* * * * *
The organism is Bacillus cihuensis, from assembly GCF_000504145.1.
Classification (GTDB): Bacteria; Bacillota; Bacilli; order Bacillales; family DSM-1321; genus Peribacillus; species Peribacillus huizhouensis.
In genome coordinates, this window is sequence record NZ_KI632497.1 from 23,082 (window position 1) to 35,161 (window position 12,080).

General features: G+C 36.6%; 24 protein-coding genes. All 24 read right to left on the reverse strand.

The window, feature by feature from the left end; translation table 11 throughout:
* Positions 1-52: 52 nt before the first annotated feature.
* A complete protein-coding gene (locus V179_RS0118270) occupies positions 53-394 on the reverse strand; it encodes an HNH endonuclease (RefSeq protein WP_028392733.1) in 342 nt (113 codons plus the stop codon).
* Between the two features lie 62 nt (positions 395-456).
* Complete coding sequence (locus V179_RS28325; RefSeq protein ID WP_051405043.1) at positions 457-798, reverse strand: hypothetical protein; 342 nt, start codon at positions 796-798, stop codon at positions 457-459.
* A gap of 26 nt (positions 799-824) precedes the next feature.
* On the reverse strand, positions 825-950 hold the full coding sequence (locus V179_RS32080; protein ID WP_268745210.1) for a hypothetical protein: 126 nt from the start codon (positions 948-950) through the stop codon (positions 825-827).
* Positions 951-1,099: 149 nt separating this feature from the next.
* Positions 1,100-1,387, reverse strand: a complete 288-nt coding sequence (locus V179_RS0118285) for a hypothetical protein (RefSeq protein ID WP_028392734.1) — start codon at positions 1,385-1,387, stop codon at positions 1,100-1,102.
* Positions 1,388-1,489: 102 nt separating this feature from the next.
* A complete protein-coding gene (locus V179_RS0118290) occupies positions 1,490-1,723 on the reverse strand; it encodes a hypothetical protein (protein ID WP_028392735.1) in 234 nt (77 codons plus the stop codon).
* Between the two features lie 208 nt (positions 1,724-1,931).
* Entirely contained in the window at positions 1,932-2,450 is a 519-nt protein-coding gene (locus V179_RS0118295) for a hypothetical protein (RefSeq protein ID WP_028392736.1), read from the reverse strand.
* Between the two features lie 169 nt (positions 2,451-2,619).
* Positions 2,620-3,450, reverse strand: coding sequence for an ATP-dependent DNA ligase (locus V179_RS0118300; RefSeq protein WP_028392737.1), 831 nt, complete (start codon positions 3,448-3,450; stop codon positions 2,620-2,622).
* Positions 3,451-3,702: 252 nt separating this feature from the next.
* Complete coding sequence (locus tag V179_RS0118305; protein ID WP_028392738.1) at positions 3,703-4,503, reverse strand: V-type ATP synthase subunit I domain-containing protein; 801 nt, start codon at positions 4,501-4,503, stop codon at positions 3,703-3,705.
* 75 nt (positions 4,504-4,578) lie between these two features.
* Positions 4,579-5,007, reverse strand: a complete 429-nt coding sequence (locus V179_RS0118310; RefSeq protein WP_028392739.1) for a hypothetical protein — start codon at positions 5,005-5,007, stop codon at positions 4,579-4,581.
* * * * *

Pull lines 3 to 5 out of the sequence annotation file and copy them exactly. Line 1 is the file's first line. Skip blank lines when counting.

In genome coordinates, this window is sequence record NZ_KI632497.1 from 23,082 (window position 1) to 35,161 (window position 12,080).

General features: G+C 36.6%; 24 protein-coding genes. All 24 read right to left on the reverse strand.

The window, feature by feature from the left end; translation table 11 throughout: